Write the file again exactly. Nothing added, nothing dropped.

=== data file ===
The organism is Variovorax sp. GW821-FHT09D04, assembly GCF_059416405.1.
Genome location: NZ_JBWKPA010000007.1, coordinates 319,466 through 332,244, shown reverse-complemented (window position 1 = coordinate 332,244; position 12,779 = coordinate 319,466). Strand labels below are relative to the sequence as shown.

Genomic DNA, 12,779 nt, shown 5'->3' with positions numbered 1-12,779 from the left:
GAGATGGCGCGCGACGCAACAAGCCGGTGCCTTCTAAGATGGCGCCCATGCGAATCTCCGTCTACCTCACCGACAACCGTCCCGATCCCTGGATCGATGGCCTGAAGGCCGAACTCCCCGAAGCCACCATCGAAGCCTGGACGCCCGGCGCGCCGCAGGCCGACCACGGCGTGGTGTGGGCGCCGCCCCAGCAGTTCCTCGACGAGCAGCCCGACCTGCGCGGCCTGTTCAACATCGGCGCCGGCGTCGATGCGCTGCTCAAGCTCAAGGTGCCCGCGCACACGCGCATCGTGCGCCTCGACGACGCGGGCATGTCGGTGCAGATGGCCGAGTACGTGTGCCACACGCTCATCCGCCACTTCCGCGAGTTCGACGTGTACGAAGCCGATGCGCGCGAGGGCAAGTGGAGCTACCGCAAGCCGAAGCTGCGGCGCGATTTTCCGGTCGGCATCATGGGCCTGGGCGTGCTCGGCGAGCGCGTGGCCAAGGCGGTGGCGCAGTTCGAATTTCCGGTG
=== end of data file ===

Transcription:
The organism is Variovorax sp. GW821-FHT09D04, assembly GCF_059416405.1.
Genome location: NZ_JBWKPA010000007.1, coordinates 319,466 through 332,244, shown reverse-complemented (window position 1 = coordinate 332,244; position 12,779 = coordinate 319,466). Strand labels below are relative to the sequence as shown.

Genomic DNA, 12,779 nt, shown 5'->3' with positions numbered 1-12,779 from the left:
GAGATGGCGCGCGACGCAACAAGCCGGTGCCTTCTAAGATGGCGCCCATGCGAATCTCCGTCTACCTCACCGACAACCGTCCCGATCCCTGGATCGATGGCCTGAAGGCCGAACTCCCCGAAGCCACCATCGAAGCCTGGACGCCCGGCGCGCCGCAGGCCGACCACGGCGTGGTGTGGGCGCCGCCCCAGCAGTTCCTCGACGAGCAGCCCGACCTGCGCGGCCTGTTCAACATCGGCGCCGGCGTCGATGCGCTGCTCAAGCTCAAGGTGCCCGCGCACACGCGCATCGTGCGCCTCGACGACGCGGGCATGTCGGTGCAGATGGCCGAGTACGTGTGCCACACGCTCATCCGCCACTTCCGCGAGTTCGACGTGTACGAAGCCGATGCGCGCGAGGGCAAGTGGAGCTACCGCAAGCCGAAGCTGCGGCGCGATTTTCCGGTCGGCATCATGGGCCTGGGCGTGCTCGGCGAGCGCGTGGCCAAGGCGGTGGCGCAGTTCGAATTTCCGGTG